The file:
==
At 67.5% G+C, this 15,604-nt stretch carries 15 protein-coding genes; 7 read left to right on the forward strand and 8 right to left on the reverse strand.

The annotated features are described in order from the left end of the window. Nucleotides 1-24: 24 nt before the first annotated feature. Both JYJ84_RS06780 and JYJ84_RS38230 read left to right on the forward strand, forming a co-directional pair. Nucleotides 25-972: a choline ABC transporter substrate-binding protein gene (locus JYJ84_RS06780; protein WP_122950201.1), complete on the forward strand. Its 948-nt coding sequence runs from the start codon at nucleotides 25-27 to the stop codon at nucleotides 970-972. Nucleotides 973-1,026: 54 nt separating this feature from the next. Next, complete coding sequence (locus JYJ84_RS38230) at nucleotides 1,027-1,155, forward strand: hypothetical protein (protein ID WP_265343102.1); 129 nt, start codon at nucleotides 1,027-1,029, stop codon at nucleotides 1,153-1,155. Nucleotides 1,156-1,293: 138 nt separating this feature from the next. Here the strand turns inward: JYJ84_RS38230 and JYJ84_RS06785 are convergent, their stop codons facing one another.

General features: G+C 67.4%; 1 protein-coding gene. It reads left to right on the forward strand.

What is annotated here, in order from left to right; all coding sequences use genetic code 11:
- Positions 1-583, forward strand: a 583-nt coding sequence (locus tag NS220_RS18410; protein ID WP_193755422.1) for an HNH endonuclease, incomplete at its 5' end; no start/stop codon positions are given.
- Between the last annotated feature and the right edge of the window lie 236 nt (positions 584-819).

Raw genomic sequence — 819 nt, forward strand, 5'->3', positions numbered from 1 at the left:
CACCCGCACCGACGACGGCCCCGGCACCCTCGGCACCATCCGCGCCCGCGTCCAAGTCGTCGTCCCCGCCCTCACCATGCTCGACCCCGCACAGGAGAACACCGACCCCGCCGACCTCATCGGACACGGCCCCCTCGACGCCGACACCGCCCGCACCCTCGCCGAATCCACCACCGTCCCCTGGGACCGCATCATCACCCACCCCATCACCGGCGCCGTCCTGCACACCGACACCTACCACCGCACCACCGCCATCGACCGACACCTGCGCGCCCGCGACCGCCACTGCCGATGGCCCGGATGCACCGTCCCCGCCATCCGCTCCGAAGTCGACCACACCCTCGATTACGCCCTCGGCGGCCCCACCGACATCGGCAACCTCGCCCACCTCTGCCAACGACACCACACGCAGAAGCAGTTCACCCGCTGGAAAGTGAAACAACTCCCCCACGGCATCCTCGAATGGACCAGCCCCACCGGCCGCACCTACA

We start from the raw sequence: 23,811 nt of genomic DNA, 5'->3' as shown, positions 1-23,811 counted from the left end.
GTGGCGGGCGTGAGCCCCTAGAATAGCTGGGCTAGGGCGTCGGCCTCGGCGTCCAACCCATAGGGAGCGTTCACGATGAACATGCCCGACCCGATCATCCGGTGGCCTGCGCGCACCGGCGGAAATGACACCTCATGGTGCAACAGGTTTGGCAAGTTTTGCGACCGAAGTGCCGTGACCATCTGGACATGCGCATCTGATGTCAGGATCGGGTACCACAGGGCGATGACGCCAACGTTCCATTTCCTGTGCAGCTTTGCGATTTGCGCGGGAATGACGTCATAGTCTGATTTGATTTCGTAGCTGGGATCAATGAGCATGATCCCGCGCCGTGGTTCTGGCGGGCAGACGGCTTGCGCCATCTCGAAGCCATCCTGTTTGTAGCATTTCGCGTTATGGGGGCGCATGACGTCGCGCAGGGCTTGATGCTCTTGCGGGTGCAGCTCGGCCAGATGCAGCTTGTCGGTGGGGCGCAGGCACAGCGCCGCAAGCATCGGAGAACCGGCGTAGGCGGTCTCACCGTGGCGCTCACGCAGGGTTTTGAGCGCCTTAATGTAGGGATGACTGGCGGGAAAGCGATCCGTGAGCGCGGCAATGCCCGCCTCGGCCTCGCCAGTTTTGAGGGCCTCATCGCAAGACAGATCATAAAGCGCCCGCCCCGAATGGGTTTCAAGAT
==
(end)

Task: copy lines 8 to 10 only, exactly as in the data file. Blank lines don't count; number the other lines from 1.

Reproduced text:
CACCCGCACCGACGACGGCCCCGGCACCCTCGGCACCATCCGCGCCCGCGTCCAAGTCGTCGTCCCCGCCCTCACCATGCTCGACCCCGCACAGGAGAACACCGACCCCGCCGACCTCATCGGACACGGCCCCCTCGACGCCGACACCGCCCGCACCCTCGCCGAATCCACCACCGTCCCCTGGGACCGCATCATCACCCACCCCATCACCGGCGCCGTCCTGCACACCGACACCTACCACCGCACCACCGCCATCGACCGACACCTGCGCGCCCGCGACCGCCACTGCCGATGGCCCGGATGCACCGTCCCCGCCATCCGCTCCGAAGTCGACCACACCCTCGATTACGCCCTCGGCGGCCCCACCGACATCGGCAACCTCGCCCACCTCTGCCAACGACACCACACGCAGAAGCAGTTCACCCGCTGGAAAGTGAAACAACTCCCCCACGGCATCCTCGAATGGACCAGCCCCACCGGCCGCACCTACA

We start from the raw sequence: 23,811 nt of genomic DNA, 5'->3' as shown, positions 1-23,811 counted from the left end.
GTGGCGGGCGTGAGCCCCTAGAATAGCTGGGCTAGGGCGTCGGCCTCGGCGTCCAACCCATAGGGAGCGTTCACGATGAACATGCCCGACCCGATCATCCGGTGGCCTGCGCGCACCGGCGGAAATGACACCTCATGGTGCAACAGGTTTGGCAAGTTTTGCGACCGAAGTGCCGTGACCATCTGGACATGCGCATCTGATGTCAGGATCGGGTACCACAGGGCGATGACGCCAACGTTCCATTTCCTGTGCAGCTTTGCGATTTGCGCGGGAATGACGTCATAGTCTGATTTGATTTCGTAGCTGGGATCAATGAGCATGATCCCGCGCCGTGGTTCTGGCGGGCAGACGGCTTGCGCCATCTCGAAGCCATCCTGTTTGTAGCATTTCGCGTTATGGGGGCGCATGACGTCGCGCAGGGCTTGATGCTCTTGCGGGTGCAGCTCGGCCAGATGCAGCTTGTCGGTGGGGCGCAGGCACAGCGCCGCAAGCATCGGAGAACCGGCGTAGGCGGTCTCACCGTGGCGCTCACGCAGGGTTTTGAGCGCCTTAATGTAGGGATGACTGGCGGGAAAGCGATCCGTGAGCGCGGCAATGCCCGCCTCGGCCTCGCCAGTTTTGAGGGCCTCATCGCAAGACAGATCATAAAGCGCCCGCCCCGAATGGGTTTCAAGAT